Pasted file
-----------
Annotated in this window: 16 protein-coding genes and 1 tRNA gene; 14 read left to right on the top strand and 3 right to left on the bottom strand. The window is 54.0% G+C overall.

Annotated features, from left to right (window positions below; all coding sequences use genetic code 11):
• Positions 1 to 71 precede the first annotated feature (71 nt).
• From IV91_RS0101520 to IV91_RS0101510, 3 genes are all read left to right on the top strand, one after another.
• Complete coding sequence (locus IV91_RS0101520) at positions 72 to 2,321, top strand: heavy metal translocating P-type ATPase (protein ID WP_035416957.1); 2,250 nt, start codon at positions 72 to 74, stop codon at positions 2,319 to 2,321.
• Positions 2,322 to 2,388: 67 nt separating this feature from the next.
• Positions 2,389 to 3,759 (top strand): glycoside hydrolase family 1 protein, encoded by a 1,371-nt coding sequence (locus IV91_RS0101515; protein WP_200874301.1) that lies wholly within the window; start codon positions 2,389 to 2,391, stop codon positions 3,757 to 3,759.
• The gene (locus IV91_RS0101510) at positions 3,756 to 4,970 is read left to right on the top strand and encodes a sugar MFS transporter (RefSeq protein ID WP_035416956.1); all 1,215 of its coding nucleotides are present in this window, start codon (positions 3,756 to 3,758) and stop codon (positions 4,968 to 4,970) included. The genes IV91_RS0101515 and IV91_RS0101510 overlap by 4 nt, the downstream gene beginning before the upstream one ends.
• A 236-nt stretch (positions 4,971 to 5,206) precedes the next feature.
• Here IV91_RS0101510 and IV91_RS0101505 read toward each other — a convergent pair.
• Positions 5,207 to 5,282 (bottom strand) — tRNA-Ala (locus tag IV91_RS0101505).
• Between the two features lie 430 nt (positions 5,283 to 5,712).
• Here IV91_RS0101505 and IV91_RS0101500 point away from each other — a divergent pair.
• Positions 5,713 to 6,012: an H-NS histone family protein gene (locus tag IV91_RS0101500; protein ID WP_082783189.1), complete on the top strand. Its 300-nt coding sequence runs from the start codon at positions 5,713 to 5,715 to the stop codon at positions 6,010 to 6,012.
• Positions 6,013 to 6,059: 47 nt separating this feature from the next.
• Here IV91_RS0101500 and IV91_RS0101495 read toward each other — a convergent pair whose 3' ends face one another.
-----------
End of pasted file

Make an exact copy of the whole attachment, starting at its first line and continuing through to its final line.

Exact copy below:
Annotated in this window: 16 protein-coding genes and 1 tRNA gene; 14 read left to right on the top strand and 3 right to left on the bottom strand. The window is 54.0% G+C overall.

Annotated features, from left to right (window positions below; all coding sequences use genetic code 11):
• Positions 1 to 71 precede the first annotated feature (71 nt).
• From IV91_RS0101520 to IV91_RS0101510, 3 genes are all read left to right on the top strand, one after another.
• Complete coding sequence (locus IV91_RS0101520) at positions 72 to 2,321, top strand: heavy metal translocating P-type ATPase (protein ID WP_035416957.1); 2,250 nt, start codon at positions 72 to 74, stop codon at positions 2,319 to 2,321.
• Positions 2,322 to 2,388: 67 nt separating this feature from the next.
• Positions 2,389 to 3,759 (top strand): glycoside hydrolase family 1 protein, encoded by a 1,371-nt coding sequence (locus IV91_RS0101515; protein WP_200874301.1) that lies wholly within the window; start codon positions 2,389 to 2,391, stop codon positions 3,757 to 3,759.
• The gene (locus IV91_RS0101510) at positions 3,756 to 4,970 is read left to right on the top strand and encodes a sugar MFS transporter (RefSeq protein ID WP_035416956.1); all 1,215 of its coding nucleotides are present in this window, start codon (positions 3,756 to 3,758) and stop codon (positions 4,968 to 4,970) included. The genes IV91_RS0101515 and IV91_RS0101510 overlap by 4 nt, the downstream gene beginning before the upstream one ends.
• A 236-nt stretch (positions 4,971 to 5,206) precedes the next feature.
• Here IV91_RS0101510 and IV91_RS0101505 read toward each other — a convergent pair.
• Positions 5,207 to 5,282 (bottom strand) — tRNA-Ala (locus tag IV91_RS0101505).
• Between the two features lie 430 nt (positions 5,283 to 5,712).
• Here IV91_RS0101505 and IV91_RS0101500 point away from each other — a divergent pair.
• Positions 5,713 to 6,012: an H-NS histone family protein gene (locus tag IV91_RS0101500; protein ID WP_082783189.1), complete on the top strand. Its 300-nt coding sequence runs from the start codon at positions 5,713 to 5,715 to the stop codon at positions 6,010 to 6,012.
• Positions 6,013 to 6,059: 47 nt separating this feature from the next.
• Here IV91_RS0101500 and IV91_RS0101495 read toward each other — a convergent pair whose 3' ends face one another.